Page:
Business

Gaels will have little faith in Tory minister prioritising Casement Park

The dilapidated Casement Park site in west Belfast as it looks today. Picture: Mal McCann

OVER the past weekend I came across a supplement which marked the 50th anniversary of Casement Park.

Published by the Andersonstown News in 2003, it was compiled by my dad and I'm glad I still have a copy of it to hold onto. Interspersed among the old photos and fond recollections is the story behind the development of Casement Park, and it makes for fascinating reading.

Antrim hurlers made it to the All-Ireland final in 1943, beating the giants of Galway and Kilkenny on the way. Hopes were high, but those earlier victories had come at Corrigan Park on the Whiterock Road in Belfast, home to club side St John's. The final was, of course, in Croke Park, where Antrim were destroyed 5-16 to 0-4 by Cork.

The County Board identified the playing surface at Corrigan Park as the problem. It was deemed to be a ‘slow surface’ as opposed to the fast field of Croke Park. The Board embarked on a fund-raising drive to renovate the playing surface of Corrigan, and with remarkable foresight sought out available land with the extra money raised to build a new county ground.

The site of what is now Casement Park was, at that time, the end of the city/county boundary. The field which would become the iconic Casement was adjacent to very few houses and was the turning point for the bus route, Casement the final stop in the city.

Through bazaars, challenge games, even exhibition boxing matches, but most significantly through a locally organised weekly pools subscription, there was sufficient funds to buy the land and begin the Casement project. The gates were opened in 1953 to the pride of Gaels throughout west Belfast, the whole city and the county of Antrim. A handful of visionaries and the handiwork of hundreds of volunteers had made it happen.

Of course, Casement Park was closed in 2012 in anticipation of a successful planning application and the work beginning on a modern new stadium. Sadly that work has not yet started, and as we enter 2018 the best hope is that, with no further significant delays, the new Casement will be open by 2021, almost a decade after the gates were pulled shut.

Anyone who manages to sneak a peak at the state of the stadium now could be reduced to tears when recalling famous days standing on the bank, sitting in the stand or, even better, playing on that fast surface.

I was fortunate enough to play there a few times with my club St Agnes, a team drawn from the area immediately surrounding Casement. It is probably even true that visits to Casement, as a player, spectator or official, came to be taken for granted. If and when the new stadium gets built that won't happen again.

In the continued absence of an Executive and a minister at the head of the Department for Infrastructure, it may well fall to the permanent secretary of the Department to make a decision on the planning application. A local minister may have moved things along at greater pace and I have little doubt that a suspended Assembly and lack of local ministers has slowed down the Casement project, as it has many other key decisions and policy development.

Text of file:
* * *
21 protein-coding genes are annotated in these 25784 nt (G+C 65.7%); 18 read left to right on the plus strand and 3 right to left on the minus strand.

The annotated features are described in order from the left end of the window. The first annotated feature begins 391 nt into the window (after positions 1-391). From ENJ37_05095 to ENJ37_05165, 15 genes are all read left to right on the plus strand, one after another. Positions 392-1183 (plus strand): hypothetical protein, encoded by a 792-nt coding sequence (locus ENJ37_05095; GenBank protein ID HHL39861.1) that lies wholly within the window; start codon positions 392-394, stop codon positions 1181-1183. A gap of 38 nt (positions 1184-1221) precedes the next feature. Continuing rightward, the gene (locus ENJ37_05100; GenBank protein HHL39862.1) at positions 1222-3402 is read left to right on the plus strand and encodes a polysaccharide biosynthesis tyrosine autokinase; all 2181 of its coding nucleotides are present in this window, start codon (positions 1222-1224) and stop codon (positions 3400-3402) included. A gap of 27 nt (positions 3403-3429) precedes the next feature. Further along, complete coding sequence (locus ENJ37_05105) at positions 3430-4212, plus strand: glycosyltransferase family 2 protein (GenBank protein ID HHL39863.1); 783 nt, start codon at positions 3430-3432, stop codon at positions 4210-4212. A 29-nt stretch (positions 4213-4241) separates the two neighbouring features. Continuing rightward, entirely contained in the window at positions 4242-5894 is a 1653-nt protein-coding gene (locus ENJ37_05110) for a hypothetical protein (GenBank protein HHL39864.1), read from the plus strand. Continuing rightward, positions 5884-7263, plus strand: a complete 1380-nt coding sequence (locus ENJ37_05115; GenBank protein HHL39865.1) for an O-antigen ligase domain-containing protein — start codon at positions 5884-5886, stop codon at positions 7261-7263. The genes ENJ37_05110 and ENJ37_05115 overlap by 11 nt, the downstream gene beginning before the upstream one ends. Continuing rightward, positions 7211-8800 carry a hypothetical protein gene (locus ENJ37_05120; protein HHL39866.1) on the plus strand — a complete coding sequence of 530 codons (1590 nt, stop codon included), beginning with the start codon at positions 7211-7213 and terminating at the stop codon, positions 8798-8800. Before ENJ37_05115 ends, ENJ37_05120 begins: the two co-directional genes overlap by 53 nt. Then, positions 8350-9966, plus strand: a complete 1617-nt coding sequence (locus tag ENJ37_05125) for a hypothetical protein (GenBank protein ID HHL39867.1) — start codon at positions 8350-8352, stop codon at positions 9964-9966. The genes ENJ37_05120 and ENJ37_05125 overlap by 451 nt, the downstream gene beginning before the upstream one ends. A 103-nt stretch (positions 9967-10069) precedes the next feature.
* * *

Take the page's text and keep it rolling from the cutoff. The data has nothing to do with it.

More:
Civil servants are bound to maintain, as far as practical, the policy guidelines set down by the last politically accountable Government. The longer we get though from January 2017, when the Assembly was dissolved, the less practical this becomes. Policies do lose relevance over time and need to be updated, that is the role of ministers and an Assembly.

This halfway house in which we now operate serves no one, not the business community, those on hospital waiting lists or trolleys, wider society and not even the civil servants who would prefer to operate under political guidance, a point well made by David Sterling last Friday.

Northern Ireland faces a number of major infrastructure decisions which could have a positive impact on our economy, not to mention the navigation required through the wreckage of the Brexit vote and its implications.

The electricity interconnector, the York Street Interchange, major proposals for significant new wind-farms, a new medical school in the north west and, yes, I would put Casement Park in there too.

As the two main parties slug it out, hope for a restored devolution is slowly but surely slipping away and that will increase the demand for or at least acceptance of direct rule ministers making decisions with guidance from the civil servants - although it is questionable whether west Belfast Gaels would have too much faith in a Tory minister prioritising Casement Park.

Those who value local accountability and the political structures which provide them really should take that on board as they dig their heels in on red lines and preconditions.

We know the phrase ‘build it and they will come.’ Although it is a misquote from the baseball movie Field of Dreams, the sentiment holds true. Look at what the visionaries in Antrim achieved in the 1940s and early 1950s.

We now need the same kind of leadership and vision in our politics. It's time to move to a new faster playing surface.

:: Brendan Mulgrew (brendan.mulgrew@mwadvocate.com) is managing partner at MW Advocate (www.mwadvocate.com)

:: Next week: Conor Lambe

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